What is Dry Wine?
When it comes to wine, it’s a phrase that’s often misunderstood. Sometimes people hear dry and think it’s referring to the way wine feels in your mouth – that dry sensation you get from tannin while drinking red wines. While you can describe the taste and feel of a wine as dry, the term dry wine has a completely different definition.
“Dry wine could be considered subjective; however, the technical definition is that a wine is fermented to anything at our below .4% residual sugars,” said Rob Stuart, our owner and winemaker here at R. Stuart Winery. To further understand the term, you should first understand alcoholic fermentation and the process:
“All wine begins with sugar which is then converted into alcohol,” said Rob. The natural sugar in the grapes is a primary ingredient to create wine, but at R. Stuart, we ferment almost all of our wines to dryness.
It all begins in the vineyard. We make the decision to pick grapes during harvest based on their ripeness. Ripeness is measured by a combination of factors, but it starts with the level of sugar in the fruit. The measurement of the sugar is called brix. As we get close to harvest, we measure the brix regularly and when it gets to 22-24.5 brix (for Pinot noir the ideal is about 23.5 brix) we pick the grapes and bring them in to the winery. As they grapes go through the fermentation process to become wine, that sugar (the brix level) converts to alcohol.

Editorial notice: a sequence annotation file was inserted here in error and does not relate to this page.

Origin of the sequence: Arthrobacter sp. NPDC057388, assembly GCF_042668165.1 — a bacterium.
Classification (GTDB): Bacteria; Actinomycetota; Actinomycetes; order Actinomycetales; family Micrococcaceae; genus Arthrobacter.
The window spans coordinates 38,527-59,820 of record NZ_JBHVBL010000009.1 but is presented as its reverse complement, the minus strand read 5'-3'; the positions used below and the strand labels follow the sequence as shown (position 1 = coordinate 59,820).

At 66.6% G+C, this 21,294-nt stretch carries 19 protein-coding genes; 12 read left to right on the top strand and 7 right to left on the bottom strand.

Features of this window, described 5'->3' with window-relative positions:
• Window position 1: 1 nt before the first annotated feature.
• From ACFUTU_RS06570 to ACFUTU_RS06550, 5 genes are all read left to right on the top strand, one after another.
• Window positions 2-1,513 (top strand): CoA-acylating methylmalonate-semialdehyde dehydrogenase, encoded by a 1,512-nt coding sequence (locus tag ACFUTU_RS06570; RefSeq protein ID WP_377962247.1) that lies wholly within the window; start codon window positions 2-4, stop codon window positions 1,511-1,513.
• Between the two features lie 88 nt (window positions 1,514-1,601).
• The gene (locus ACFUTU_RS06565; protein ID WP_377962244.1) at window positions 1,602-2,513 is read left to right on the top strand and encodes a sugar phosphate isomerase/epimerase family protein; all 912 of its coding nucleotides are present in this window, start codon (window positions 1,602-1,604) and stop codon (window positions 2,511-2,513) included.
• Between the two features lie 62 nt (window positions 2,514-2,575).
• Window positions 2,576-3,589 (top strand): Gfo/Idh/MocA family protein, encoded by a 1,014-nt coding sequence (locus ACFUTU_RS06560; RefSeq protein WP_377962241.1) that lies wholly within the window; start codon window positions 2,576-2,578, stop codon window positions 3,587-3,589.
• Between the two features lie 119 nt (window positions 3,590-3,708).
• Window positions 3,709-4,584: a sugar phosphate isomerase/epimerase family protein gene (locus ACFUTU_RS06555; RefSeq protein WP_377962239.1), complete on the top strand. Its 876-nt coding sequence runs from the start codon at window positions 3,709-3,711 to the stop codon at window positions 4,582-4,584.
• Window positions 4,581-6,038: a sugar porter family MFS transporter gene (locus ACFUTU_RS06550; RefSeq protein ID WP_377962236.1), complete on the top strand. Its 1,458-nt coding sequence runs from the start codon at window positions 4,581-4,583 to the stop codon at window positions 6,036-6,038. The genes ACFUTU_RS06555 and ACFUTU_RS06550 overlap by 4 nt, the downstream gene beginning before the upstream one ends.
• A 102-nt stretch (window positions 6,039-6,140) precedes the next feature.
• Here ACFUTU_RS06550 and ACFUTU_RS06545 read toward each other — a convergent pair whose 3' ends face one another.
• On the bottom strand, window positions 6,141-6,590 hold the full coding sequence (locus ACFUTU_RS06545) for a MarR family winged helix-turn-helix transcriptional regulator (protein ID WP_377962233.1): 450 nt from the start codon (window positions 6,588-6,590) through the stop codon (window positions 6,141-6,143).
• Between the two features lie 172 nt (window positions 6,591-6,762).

Here’s how the process goes (in broad terms): when the grapes arrive at the winery during harvest they’re gently pressed into juice. Then yeast is added to the juice. The yeast eats the natural sugars from the juice and converts the sugars into alcohol and carbon dioxide. Residual sugars are the sugars that are naturally left after alcoholic fermentation is complete. For a wine to be considered dry, there can only be 0 to .4% residual sugars left in the solution. At R. Stuart, “our goal is to get our wines to .2% residual sugar or less, but most of the time, our red wines end up with less than .1% residual sugar,” said Rob. That last little bit of residual sugar is actually unfermentable.
Is There A Lot of Sugar in Wine?
There are reasons winemakers might add sugar throughout the winemaking process, mostly if the grapes aren’t able to fully ripen in the vineyard for one reason or another. For example, if the grapes are harvested with sugar levels that are below 22 brix, the juice likely won’t have enough sugar to get to the desired level of alcohol in the wine. At R. Stuart, we intentionally pick our grapes later in the harvest season for several reasons, but it’s also a helpful in getting our fruit to the desired brix level. “Based on how we ferment, if we didn’t have 22 brix, we wouldn’t have enough time with the yeast and we wouldn’t get the intended alcohol level or extraction of aromas and colors that we want,” said Rob.
“If you’re looking for low sugar wine, I recommend you look for wines with lower alcohol levels and wines that are technically dry,” said Rob. “These two things will ensure the wines you are drinking are low in sugar. At R. Stuart, we do our best to ferment our wines to dryness and make wines with relatively low alcohol levels, all while creating the best wines we can.”